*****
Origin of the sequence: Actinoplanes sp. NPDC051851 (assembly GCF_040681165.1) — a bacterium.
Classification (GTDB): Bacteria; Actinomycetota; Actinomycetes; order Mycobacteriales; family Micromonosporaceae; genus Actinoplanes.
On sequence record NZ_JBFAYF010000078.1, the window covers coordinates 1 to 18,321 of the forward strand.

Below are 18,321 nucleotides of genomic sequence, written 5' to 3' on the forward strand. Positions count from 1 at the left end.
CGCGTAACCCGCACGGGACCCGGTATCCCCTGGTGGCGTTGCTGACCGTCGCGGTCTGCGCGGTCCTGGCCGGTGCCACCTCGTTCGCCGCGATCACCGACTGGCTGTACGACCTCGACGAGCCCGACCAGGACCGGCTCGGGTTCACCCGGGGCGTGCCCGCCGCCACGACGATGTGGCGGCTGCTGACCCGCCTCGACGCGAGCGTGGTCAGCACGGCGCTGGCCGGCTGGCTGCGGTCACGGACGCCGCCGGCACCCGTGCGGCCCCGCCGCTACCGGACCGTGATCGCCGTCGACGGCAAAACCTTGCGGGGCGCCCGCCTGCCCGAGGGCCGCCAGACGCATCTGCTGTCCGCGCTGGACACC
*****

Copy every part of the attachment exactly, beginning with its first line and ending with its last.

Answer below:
Origin of the sequence: Actinoplanes sp. NPDC051851 (assembly GCF_040681165.1) — a bacterium.
Classification (GTDB): Bacteria; Actinomycetota; Actinomycetes; order Mycobacteriales; family Micromonosporaceae; genus Actinoplanes.
On sequence record NZ_JBFAYF010000078.1, the window covers coordinates 1 to 18,321 of the forward strand.

Below are 18,321 nucleotides of genomic sequence, written 5' to 3' on the forward strand. Positions count from 1 at the left end.
CGCGTAACCCGCACGGGACCCGGTATCCCCTGGTGGCGTTGCTGACCGTCGCGGTCTGCGCGGTCCTGGCCGGTGCCACCTCGTTCGCCGCGATCACCGACTGGCTGTACGACCTCGACGAGCCCGACCAGGACCGGCTCGGGTTCACCCGGGGCGTGCCCGCCGCCACGACGATGTGGCGGCTGCTGACCCGCCTCGACGCGAGCGTGGTCAGCACGGCGCTGGCCGGCTGGCTGCGGTCACGGACGCCGCCGGCACCCGTGCGGCCCCGCCGCTACCGGACCGTGATCGCCGTCGACGGCAAAACCTTGCGGGGCGCCCGCCTGCCCGAGGGCCGCCAGACGCATCTGCTGTCCGCGCTGGACACC